Options Pricing as a Measure of US Election Risk

By Two Sigma on November 5, 2018

Is there a statistically significant relationship between election forecasts and options prices?

Elections, as the saying goes, have consequences. For financial markets, these effects tend to concern the potential for far-reaching policy changes to filter through to asset prices, typically in one of two ways:

  1. As market prices change to reflect expected outcomes.
  2. As options prices react to significant sources of uncertainty, and reflect  volatility around when that uncertainty may be resolved.

In the past we have written about how financial markets price in the probability of expected shocks and how policy changes are priced into the market. But what about measuring the risk of the election?  

This Street View proposes a method for teasing election-related risk out of options prices and tests it against  FiveThirtyEight’s 2018 election forecasts based on polls and fundamental data.1 We find a statistically significant time-series correlation between our options-based measure of election-related risk and the expected election variance, or unpredictability, in FiveThirtyEight’s House and Senate  classic model forecasts. While there is certainly more research to be done, the results suggest that our option pricing methodology provides another lens to explore event-related risk.

Introduction to methodology

1. Estimating Election Risk from Options Prices

Options prices on an underlying security account for both the current price of the security and the market’s expectation of its risk (i.e., implied volatility) until the option’s expiration. If we are concerned about the risk of a particular event, such as the upcoming midterm elections, it is possible to see if the market is pricing in “extra” risk around that event for any security by looking at the prices of options expiring immediately before and after the event, and comparing the increased volatility expected for the time period including the election to the average volatility expected for all other time periods. Further details on the calculations may be found in the Appendix (see PDF).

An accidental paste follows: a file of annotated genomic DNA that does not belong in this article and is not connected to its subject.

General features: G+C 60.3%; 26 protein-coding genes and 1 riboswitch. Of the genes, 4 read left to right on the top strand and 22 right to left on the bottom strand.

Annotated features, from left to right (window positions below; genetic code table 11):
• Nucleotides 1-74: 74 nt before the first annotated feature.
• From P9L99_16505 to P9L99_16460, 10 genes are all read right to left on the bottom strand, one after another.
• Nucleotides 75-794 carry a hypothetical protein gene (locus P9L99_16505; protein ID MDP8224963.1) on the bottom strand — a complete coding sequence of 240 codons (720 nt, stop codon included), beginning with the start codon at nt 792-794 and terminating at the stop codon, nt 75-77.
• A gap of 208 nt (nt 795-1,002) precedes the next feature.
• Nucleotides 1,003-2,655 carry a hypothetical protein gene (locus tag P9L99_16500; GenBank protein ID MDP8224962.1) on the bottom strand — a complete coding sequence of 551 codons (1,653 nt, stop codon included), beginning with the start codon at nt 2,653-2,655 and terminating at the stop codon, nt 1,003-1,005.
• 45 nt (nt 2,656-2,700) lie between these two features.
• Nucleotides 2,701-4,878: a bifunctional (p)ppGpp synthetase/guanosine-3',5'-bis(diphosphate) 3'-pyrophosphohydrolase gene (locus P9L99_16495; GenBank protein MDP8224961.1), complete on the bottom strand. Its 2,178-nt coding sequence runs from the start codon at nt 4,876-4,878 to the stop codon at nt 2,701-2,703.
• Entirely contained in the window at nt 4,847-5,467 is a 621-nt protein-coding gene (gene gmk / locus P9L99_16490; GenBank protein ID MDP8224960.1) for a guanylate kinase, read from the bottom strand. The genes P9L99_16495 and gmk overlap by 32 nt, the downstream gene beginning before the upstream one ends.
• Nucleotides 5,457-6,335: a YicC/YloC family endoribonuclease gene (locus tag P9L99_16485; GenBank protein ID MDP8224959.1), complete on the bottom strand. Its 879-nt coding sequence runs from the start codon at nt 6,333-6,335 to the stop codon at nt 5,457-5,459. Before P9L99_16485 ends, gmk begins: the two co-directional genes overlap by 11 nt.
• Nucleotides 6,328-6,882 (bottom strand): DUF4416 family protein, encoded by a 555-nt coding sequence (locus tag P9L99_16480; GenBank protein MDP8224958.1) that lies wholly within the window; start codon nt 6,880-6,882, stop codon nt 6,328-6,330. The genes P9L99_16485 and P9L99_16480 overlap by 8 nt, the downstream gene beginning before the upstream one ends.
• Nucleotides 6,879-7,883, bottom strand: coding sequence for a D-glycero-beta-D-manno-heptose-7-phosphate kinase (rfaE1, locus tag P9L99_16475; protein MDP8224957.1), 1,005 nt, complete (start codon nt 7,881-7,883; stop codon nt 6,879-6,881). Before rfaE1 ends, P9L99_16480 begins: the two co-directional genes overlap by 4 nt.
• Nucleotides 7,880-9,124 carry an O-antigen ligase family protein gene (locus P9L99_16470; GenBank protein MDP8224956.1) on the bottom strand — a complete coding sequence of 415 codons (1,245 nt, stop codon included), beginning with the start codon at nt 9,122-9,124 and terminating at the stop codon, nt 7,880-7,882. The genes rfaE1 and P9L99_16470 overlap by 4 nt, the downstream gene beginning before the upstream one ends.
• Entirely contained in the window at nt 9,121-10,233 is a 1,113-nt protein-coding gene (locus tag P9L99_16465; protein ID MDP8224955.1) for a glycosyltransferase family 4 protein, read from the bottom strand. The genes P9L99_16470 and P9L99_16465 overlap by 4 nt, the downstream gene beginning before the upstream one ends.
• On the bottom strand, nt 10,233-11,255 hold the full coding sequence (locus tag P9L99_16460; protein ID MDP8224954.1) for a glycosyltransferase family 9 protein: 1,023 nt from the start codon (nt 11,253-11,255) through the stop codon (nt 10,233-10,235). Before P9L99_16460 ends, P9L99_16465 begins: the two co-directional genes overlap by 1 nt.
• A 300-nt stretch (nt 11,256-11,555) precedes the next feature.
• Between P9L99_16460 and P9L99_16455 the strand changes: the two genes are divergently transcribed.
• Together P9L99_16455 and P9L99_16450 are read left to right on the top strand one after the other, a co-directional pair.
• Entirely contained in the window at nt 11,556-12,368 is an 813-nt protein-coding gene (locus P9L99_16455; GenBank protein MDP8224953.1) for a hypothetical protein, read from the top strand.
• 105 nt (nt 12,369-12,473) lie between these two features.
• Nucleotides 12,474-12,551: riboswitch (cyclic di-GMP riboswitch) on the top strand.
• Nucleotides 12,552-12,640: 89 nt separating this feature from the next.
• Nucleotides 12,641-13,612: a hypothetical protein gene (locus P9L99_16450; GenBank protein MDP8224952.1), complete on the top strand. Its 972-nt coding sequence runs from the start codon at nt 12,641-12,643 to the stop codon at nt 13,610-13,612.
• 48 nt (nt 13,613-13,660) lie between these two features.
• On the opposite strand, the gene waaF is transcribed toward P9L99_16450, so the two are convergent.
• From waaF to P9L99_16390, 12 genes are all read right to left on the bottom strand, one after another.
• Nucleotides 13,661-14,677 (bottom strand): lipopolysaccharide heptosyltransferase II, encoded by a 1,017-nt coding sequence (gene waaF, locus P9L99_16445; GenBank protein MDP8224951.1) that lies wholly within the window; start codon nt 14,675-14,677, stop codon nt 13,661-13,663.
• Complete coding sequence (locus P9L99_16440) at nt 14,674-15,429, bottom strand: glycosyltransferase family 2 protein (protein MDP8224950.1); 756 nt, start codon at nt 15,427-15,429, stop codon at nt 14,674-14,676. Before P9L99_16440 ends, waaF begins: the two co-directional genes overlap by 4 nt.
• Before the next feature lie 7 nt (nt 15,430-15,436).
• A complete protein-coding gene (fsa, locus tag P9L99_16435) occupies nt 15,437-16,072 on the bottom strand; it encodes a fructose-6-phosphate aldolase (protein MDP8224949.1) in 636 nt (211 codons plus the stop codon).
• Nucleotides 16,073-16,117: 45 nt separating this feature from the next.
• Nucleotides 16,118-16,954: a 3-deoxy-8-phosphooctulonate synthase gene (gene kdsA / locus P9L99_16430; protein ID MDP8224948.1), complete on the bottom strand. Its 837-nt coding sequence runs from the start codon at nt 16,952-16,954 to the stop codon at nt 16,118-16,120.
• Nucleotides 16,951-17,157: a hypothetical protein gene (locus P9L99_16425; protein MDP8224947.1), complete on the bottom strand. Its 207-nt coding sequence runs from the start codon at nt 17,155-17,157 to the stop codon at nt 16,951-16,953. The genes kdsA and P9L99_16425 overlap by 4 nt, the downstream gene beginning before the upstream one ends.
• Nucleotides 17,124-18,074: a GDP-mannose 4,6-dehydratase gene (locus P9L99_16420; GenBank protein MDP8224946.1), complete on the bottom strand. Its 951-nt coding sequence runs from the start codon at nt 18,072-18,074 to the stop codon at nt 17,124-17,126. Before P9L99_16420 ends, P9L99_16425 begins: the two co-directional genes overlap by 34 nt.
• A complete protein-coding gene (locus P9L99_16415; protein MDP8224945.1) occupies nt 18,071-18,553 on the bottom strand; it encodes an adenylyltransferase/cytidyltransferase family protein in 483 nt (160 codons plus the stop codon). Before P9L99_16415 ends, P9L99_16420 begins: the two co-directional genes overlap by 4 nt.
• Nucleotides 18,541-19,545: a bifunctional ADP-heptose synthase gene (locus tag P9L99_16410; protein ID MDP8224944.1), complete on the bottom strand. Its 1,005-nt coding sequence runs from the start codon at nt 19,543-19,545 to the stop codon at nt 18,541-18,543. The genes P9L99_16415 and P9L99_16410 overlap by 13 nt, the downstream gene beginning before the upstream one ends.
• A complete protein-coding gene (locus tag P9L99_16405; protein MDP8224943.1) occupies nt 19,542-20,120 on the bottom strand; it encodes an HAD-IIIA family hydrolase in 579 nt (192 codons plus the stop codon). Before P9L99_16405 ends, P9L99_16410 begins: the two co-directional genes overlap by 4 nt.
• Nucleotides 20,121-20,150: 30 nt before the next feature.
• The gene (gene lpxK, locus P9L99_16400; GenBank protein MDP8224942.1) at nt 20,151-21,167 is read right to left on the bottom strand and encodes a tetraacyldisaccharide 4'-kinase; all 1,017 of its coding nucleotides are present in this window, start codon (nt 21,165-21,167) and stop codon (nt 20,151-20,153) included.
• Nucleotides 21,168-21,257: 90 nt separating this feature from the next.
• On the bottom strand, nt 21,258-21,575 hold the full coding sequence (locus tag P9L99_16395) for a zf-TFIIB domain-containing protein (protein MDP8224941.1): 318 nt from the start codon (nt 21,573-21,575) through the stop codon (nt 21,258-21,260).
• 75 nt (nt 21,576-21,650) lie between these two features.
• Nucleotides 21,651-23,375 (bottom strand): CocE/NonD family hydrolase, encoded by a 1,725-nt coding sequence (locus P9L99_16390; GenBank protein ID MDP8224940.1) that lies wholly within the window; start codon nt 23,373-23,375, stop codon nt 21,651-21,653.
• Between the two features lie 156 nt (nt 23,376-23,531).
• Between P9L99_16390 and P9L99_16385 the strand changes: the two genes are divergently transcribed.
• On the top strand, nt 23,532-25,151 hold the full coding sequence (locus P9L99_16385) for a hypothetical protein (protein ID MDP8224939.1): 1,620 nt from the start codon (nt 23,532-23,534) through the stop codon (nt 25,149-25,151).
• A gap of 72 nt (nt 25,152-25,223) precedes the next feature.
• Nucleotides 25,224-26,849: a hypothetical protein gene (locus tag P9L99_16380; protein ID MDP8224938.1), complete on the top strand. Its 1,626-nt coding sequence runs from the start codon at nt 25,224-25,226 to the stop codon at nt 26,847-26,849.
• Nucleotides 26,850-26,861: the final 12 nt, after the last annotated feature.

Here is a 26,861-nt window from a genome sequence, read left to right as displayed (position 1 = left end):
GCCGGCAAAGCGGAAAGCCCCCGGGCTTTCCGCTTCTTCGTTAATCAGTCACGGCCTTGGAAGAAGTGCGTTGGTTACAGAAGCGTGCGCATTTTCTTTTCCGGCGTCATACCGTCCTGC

Our method implicitly assumes that the election is a one-time “shock” to security prices, and can estimate the variance of that future shock. A high level of excess variance priced into options expiring around the time of the election for a particular security would imply both that the outcome of the election is expected to have a particularly strong effect on the value of the security, and that the election is perceived to be a large source of risk (i.e., relatively close). Both conditions must hold to see a large expected risk priced into options; if the election were considered a foregone conclusion, then the expected outcome would already be priced into the securities themselves and there would be little election-related risk priced into the options.

Since most foreign-policy power is held by the executive branch, one would expect the 2018 election (centering around the legislative branch) to have a relatively greater impact on domestic policy and US-domiciled companies rather than foreign exchange rates or other cross-country effects. We therefore limit our analysis to options prices for nineteen US sector ETFs with listed options and substantial liquidity.2

2. Estimating Election Risk from FiveThirtyEight Forecasts

FiveThirtyEight produces district-level and aggregate election forecasts for both the House of Representatives and the Senate.3  Assuming that control of each chamber can be treated as a weighted coin flip, we can estimate the implied risk of the upcoming election from forecast win probabilities as the variance of a Bernoulli distribution: p(1-p), where p represents the chance of Democrats (or Republicans) taking control of each chamber. The maximum “uncertainty,” or variance, for an election is when the outcome is most uncertain—when the probability that either party will control a chamber is 50%.

Given this definition of election risk, we use the historical values from FiveThirtyEight’s “classic” model forecasts to measure the expected variance each day for the expected party control of both the House and Senate. We are thus able to calculate:

  1. House Variance” = expected variance of the House control outcome,
  2. Senate Variance” = expected variance of the Senate control outcome,
  3. Combined Variance” = mean of House and Senate variances.4

Testing the Model: How Midterm Election Risk Evolved over 2018

In examining the excess variance over the election period (henceforth “Election Variance”) priced into US industry and sector ETFs, we found relatively little evidence that individual industries or sectors were particularly sensitive to changes in election outcome risk. However, we did find that the average Election Variance priced into the options on all 19 ETFs appeared to covary significantly over time with the forecast election risk from FiveThirtyEight’s model.